In the 70's skateing had a huge revival. All the kids were cruising around on skateboards in a very 70's sort of fashion singing pop hits by Forgiener, Boston, and even the Beach Boys. We did not realize that our unkempet hair and our shoeless feet was to be thought of 70's fashion, we were just doing it, so only in hindsight were our actions in a 70's sort of fashion. Our toughskin jeans, cut off shorts, our wide variety of colors on our Gap cords, and our corny t-shirts were just what we wore...not a fashion statement that the Indy Rockers of today have adopted, what they are saying I do not know. At this point in time the homemade skateboard was as common as the store bought skate. Kids were still riding wooden planks with roller skate wheels attached to the bottom. The equipment varried.....metal wheels were lesser than clay, and clay were inferior to poly urathane. There were those with the roller skate mounts holding the wheels and then people who were riding store bought boards with actual skateboard trucks, the wider the cooler. Those of us with older brothers or sisters were lucky enough to score some outdated hand-me-down equipment. Maybe a BANZI Board, or a Kryp-Stick, or a Logan Earth Ski....shit....a Nash board would have been better than handmade wooden plank red with racing stripes that I was riding....well, I stole from my sister and then sent it down the gutter and into the sewer.....I said nothing/pretended it had never happened....lucky for me that same sewer had the magnatism for skateboards that certain trees have for kites and when someone when down there to pull out their board, they came up with sister's board. It was returned. Oddly she did not beat my ass for this incident, got lucky and caught her in a good mood, but I doubt I was bold enough to borrow it again.
In downtown Bethesda there was the Sunshine House...the local surf and skate shop. It was a small free standing house painted a god aweful yellow almost as bad as the schoolbus yellow I recently painted my garage...the sidewalk out front was covered in wax. Cool guys worked there....cool guys hung out there. I was too young and too uncool to hang out there.....I made a few passes through there but was overwelmed by the cool atmosphere. I was not even cool enough to own a Sunshine House t-shirt until late in the game. An 8th grade girlfriend gave me my first and my sister gave me some hand-me-downs shortly after...some of which were once the property of her cool muscle car driving skater/surfer somewhat sketchy boyfriends. Sketchy in an old school way, not in a jaded modern day way, they were more like the bad boys of the day....marybe more like Jeff Spicolie from Fast Times or Moocher from Breaking Away.
The late 70's faded and skateboarding was forgotten by most. But in the 80's skateboarding had a revival, at least subculturally within the fringe punk scenes. Ramps were popping up in suburban backyards everywhere. The equipment evolved. Boards and trucks were wider, there were adaptations to aid in the new tricks of the changing sport. Rails on the base of the board to aid in grabs, curb slides, and Rock and Roll slides. The bird was a nice little adaptation that mounted on the rear truck to aid in protecting the rear truck's kingpin for going up and down curbs. There were tail savers and nose bones, and even little pieces of plastic that mounted on the trucks so that when you grinded you were grinding the plastic and not the metal trucks. Status was achieved not just through the riding, but how "thrashed" each part of the board became. Wheels were worn from carving turns, trucks were worn to the axle from grinds, and the decks themsevled got battered and bruised from countless crashes. Ramps added vert, vertical that is. They added vert, vert, and more vert. The guys catching air went higher and higher....as for me....I was a land dweller. Never mastering the domain of the ramp, always more comfortable on the street doing bonelesses and kickflips, or just getting wacky with an old bicycle inner tube wrapped around the board held tight in my hands.....holding the board snug to me feet as I leap up over curbs and obstacles.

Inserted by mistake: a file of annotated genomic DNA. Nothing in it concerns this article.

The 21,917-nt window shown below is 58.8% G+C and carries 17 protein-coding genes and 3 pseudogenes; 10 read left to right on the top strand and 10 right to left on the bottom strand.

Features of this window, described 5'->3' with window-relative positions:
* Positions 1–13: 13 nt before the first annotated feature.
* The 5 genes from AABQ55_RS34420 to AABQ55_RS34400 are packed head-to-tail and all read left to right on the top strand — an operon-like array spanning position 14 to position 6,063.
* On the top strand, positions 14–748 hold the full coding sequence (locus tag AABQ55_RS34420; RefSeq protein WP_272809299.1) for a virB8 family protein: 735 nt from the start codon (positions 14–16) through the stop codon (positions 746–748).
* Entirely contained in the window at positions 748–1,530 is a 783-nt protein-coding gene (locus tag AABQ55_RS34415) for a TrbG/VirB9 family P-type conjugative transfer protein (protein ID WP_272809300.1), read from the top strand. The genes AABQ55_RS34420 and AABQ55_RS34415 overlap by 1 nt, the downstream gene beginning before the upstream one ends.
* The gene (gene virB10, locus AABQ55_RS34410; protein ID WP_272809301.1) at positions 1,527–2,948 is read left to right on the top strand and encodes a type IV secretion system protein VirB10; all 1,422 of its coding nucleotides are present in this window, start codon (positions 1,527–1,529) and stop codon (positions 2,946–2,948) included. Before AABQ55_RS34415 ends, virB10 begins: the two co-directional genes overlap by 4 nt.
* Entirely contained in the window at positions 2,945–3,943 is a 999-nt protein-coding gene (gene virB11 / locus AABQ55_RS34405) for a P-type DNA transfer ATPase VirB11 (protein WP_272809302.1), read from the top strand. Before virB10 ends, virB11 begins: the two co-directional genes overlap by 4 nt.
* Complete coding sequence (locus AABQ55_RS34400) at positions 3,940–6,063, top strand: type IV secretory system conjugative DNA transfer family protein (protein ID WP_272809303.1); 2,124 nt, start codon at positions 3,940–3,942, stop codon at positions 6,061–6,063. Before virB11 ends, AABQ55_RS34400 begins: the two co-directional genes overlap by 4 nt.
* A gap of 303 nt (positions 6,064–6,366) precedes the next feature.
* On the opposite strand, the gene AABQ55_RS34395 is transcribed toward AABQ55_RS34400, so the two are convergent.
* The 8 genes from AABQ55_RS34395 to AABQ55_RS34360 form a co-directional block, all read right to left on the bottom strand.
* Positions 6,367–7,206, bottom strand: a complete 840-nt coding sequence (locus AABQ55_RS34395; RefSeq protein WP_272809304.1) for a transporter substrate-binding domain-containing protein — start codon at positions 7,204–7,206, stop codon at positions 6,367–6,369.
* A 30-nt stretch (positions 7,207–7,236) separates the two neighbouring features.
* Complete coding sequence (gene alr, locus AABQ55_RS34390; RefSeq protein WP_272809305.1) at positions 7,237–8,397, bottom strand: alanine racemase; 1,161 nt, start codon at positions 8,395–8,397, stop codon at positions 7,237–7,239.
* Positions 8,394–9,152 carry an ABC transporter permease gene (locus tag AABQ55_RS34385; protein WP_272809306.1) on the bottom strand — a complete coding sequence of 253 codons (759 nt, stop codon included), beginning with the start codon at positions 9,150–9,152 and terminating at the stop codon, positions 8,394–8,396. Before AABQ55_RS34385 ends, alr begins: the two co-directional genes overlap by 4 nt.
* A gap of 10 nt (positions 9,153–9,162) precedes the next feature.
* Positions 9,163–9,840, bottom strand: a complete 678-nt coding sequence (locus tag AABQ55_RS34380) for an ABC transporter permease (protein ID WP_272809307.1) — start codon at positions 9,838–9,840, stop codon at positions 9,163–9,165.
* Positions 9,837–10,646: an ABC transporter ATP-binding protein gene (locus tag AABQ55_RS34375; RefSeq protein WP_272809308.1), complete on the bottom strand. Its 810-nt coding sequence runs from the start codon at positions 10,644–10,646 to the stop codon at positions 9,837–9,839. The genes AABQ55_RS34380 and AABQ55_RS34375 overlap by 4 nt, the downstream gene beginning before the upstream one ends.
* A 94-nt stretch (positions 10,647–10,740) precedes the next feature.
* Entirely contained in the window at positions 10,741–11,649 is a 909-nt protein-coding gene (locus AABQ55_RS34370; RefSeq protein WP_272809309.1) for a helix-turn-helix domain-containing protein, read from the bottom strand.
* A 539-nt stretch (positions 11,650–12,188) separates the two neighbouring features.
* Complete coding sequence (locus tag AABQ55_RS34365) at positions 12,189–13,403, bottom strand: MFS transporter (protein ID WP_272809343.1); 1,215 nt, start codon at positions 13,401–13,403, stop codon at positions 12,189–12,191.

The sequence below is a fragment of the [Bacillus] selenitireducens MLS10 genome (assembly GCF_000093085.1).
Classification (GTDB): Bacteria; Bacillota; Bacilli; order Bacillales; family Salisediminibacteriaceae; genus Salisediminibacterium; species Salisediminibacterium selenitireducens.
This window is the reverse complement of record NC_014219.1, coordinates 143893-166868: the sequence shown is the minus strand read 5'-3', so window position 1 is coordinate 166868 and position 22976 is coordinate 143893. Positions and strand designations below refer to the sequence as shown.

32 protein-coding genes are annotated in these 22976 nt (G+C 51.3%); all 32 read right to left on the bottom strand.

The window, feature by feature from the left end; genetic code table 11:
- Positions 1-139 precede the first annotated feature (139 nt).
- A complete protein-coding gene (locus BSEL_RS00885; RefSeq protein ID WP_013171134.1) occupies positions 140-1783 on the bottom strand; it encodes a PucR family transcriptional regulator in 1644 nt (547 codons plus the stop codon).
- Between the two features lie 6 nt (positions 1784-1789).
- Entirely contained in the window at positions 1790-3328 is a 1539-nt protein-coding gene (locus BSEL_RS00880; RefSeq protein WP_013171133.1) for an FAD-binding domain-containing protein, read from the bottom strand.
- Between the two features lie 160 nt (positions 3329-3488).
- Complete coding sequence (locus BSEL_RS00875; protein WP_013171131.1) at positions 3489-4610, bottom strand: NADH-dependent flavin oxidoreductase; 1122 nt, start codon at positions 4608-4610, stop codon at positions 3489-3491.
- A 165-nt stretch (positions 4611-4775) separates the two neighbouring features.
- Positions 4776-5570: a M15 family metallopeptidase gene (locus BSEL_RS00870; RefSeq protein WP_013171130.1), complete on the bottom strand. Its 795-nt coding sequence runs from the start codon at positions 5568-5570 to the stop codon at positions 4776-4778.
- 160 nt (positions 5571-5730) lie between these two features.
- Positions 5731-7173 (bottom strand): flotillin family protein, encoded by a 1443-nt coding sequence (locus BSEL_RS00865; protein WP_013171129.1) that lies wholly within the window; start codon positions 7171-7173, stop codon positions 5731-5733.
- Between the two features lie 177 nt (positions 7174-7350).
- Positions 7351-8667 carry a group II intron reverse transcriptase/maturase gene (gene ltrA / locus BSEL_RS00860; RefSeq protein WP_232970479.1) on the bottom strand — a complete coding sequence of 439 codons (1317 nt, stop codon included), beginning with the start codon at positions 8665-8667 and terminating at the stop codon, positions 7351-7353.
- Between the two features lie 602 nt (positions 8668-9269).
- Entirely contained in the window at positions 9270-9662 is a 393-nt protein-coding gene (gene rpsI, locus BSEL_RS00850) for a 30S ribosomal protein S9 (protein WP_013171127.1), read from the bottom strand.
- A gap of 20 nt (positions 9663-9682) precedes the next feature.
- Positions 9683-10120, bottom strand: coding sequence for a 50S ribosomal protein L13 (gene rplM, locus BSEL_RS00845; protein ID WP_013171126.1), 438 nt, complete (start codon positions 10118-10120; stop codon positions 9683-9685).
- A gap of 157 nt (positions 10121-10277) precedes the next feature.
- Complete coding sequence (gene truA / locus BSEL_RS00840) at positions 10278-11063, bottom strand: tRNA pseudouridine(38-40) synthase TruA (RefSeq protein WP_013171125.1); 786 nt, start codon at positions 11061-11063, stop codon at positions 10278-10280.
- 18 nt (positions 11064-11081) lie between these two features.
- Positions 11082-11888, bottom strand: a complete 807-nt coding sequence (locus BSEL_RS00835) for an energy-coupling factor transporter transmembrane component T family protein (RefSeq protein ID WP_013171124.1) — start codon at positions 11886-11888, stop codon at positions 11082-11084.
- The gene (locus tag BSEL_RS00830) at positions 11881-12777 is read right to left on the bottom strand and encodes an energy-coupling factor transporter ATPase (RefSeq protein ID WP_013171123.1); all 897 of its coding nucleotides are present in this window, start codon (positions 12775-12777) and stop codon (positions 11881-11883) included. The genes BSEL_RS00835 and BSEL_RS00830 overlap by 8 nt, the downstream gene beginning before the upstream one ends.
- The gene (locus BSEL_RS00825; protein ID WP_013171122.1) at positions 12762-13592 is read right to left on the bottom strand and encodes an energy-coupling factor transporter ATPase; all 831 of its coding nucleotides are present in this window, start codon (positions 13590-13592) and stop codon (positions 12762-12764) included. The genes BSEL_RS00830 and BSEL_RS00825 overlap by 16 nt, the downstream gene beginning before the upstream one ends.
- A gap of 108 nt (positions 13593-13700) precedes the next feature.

During this same 80's era snowboarding was also evolving. Burton had come out with an evolution of snowboards. Each model was too expensive for me and my needs. But there was always some one who showed up at the local sledding hill and was willing to share. There was the Burton Backhill, the Performer, and the Woody. None of which worked all that well. Either the hill was not steep enough, the snow was not deep enough, or their were too many people running up and tackling you as soon as you started down the hill. As amazing as the invention of the Snowboard may have been, there was as much ignoracy as genius in the creation. Durning first ten years of snowboarding the creators failed to look to its snow loving cousin the ski for advice. The downhill ski has a metal edge, the snowboard had a metal fin or a piece of metal bolted to the side, but never a metal edge. All I can think of is how stupid it would have been for the mountainbike to try and start from a clean slate and not to borrow from the road bike, the cruiser and the motorcycle. Had they not borrowed from that technology the wheels could have easily been square for the first 10 years.
enough with this rant
it is more of a walk down memory lane for me
if I only had some images to tell the tale
guess these will have to do
Dogtown and Z Boys